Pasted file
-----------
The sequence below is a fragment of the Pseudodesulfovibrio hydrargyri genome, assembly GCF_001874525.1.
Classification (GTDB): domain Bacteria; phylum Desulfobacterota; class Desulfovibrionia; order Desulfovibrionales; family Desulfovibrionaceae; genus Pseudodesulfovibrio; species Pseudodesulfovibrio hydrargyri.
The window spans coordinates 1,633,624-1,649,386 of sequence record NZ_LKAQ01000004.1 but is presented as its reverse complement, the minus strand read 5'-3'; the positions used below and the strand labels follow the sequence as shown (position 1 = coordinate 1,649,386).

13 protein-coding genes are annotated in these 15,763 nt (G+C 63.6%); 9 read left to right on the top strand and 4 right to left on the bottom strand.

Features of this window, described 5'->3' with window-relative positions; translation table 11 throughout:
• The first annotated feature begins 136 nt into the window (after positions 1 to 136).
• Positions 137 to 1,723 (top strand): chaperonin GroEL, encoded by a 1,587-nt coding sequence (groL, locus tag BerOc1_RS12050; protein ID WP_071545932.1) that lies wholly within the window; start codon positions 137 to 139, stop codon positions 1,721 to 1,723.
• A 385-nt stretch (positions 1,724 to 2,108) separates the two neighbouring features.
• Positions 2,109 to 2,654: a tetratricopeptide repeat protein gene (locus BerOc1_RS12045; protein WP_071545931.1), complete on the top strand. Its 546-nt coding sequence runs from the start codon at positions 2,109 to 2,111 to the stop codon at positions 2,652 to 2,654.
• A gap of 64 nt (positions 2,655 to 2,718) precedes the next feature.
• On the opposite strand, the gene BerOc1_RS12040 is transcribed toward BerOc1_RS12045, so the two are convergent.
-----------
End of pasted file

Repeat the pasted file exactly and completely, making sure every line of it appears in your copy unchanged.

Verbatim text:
The sequence below is a fragment of the Pseudodesulfovibrio hydrargyri genome, assembly GCF_001874525.1.
Classification (GTDB): domain Bacteria; phylum Desulfobacterota; class Desulfovibrionia; order Desulfovibrionales; family Desulfovibrionaceae; genus Pseudodesulfovibrio; species Pseudodesulfovibrio hydrargyri.
The window spans coordinates 1,633,624-1,649,386 of sequence record NZ_LKAQ01000004.1 but is presented as its reverse complement, the minus strand read 5'-3'; the positions used below and the strand labels follow the sequence as shown (position 1 = coordinate 1,649,386).

13 protein-coding genes are annotated in these 15,763 nt (G+C 63.6%); 9 read left to right on the top strand and 4 right to left on the bottom strand.

Features of this window, described 5'->3' with window-relative positions; translation table 11 throughout:
• The first annotated feature begins 136 nt into the window (after positions 1 to 136).
• Positions 137 to 1,723 (top strand): chaperonin GroEL, encoded by a 1,587-nt coding sequence (groL, locus tag BerOc1_RS12050; protein ID WP_071545932.1) that lies wholly within the window; start codon positions 137 to 139, stop codon positions 1,721 to 1,723.
• A 385-nt stretch (positions 1,724 to 2,108) separates the two neighbouring features.
• Positions 2,109 to 2,654: a tetratricopeptide repeat protein gene (locus BerOc1_RS12045; protein WP_071545931.1), complete on the top strand. Its 546-nt coding sequence runs from the start codon at positions 2,109 to 2,111 to the stop codon at positions 2,652 to 2,654.
• A gap of 64 nt (positions 2,655 to 2,718) precedes the next feature.
• On the opposite strand, the gene BerOc1_RS12040 is transcribed toward BerOc1_RS12045, so the two are convergent.